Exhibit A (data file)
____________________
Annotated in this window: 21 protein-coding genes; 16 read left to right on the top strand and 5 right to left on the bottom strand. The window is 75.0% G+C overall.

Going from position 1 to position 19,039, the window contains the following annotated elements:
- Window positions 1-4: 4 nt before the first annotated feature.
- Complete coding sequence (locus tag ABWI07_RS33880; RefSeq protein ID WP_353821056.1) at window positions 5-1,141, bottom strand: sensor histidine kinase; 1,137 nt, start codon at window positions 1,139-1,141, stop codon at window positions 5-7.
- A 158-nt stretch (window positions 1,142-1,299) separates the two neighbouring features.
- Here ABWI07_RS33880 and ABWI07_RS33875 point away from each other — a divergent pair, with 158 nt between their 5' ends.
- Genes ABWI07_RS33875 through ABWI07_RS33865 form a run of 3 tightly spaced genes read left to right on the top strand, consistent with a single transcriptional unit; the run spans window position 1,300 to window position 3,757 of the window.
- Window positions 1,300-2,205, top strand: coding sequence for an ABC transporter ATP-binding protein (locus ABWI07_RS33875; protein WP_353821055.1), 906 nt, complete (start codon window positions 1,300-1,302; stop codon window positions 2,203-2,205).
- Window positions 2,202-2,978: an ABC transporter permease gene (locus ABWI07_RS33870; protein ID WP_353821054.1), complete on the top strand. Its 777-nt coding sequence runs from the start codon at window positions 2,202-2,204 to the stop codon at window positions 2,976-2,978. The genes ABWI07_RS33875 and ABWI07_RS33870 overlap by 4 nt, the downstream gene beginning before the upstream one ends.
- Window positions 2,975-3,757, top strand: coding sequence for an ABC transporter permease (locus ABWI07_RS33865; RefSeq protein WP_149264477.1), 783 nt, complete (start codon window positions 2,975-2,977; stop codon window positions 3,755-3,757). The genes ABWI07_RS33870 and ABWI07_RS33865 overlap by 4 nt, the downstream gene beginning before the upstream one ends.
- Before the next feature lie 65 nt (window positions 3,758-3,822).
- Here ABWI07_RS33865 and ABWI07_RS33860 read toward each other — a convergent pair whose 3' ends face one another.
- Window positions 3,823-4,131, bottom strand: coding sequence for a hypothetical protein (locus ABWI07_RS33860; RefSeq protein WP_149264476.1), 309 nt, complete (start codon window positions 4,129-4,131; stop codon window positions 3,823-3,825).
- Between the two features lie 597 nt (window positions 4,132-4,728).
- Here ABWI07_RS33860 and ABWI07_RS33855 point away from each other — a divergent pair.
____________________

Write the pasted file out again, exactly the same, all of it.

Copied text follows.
Annotated in this window: 21 protein-coding genes; 16 read left to right on the top strand and 5 right to left on the bottom strand. The window is 75.0% G+C overall.

Going from position 1 to position 19,039, the window contains the following annotated elements:
- Window positions 1-4: 4 nt before the first annotated feature.
- Complete coding sequence (locus tag ABWI07_RS33880; RefSeq protein ID WP_353821056.1) at window positions 5-1,141, bottom strand: sensor histidine kinase; 1,137 nt, start codon at window positions 1,139-1,141, stop codon at window positions 5-7.
- A 158-nt stretch (window positions 1,142-1,299) separates the two neighbouring features.
- Here ABWI07_RS33880 and ABWI07_RS33875 point away from each other — a divergent pair, with 158 nt between their 5' ends.
- Genes ABWI07_RS33875 through ABWI07_RS33865 form a run of 3 tightly spaced genes read left to right on the top strand, consistent with a single transcriptional unit; the run spans window position 1,300 to window position 3,757 of the window.
- Window positions 1,300-2,205, top strand: coding sequence for an ABC transporter ATP-binding protein (locus ABWI07_RS33875; protein WP_353821055.1), 906 nt, complete (start codon window positions 1,300-1,302; stop codon window positions 2,203-2,205).
- Window positions 2,202-2,978: an ABC transporter permease gene (locus ABWI07_RS33870; protein ID WP_353821054.1), complete on the top strand. Its 777-nt coding sequence runs from the start codon at window positions 2,202-2,204 to the stop codon at window positions 2,976-2,978. The genes ABWI07_RS33875 and ABWI07_RS33870 overlap by 4 nt, the downstream gene beginning before the upstream one ends.
- Window positions 2,975-3,757, top strand: coding sequence for an ABC transporter permease (locus ABWI07_RS33865; RefSeq protein WP_149264477.1), 783 nt, complete (start codon window positions 2,975-2,977; stop codon window positions 3,755-3,757). The genes ABWI07_RS33870 and ABWI07_RS33865 overlap by 4 nt, the downstream gene beginning before the upstream one ends.
- Before the next feature lie 65 nt (window positions 3,758-3,822).
- Here ABWI07_RS33865 and ABWI07_RS33860 read toward each other — a convergent pair whose 3' ends face one another.
- Window positions 3,823-4,131, bottom strand: coding sequence for a hypothetical protein (locus ABWI07_RS33860; RefSeq protein WP_149264476.1), 309 nt, complete (start codon window positions 4,129-4,131; stop codon window positions 3,823-3,825).
- Between the two features lie 597 nt (window positions 4,132-4,728).
- Here ABWI07_RS33860 and ABWI07_RS33855 point away from each other — a divergent pair.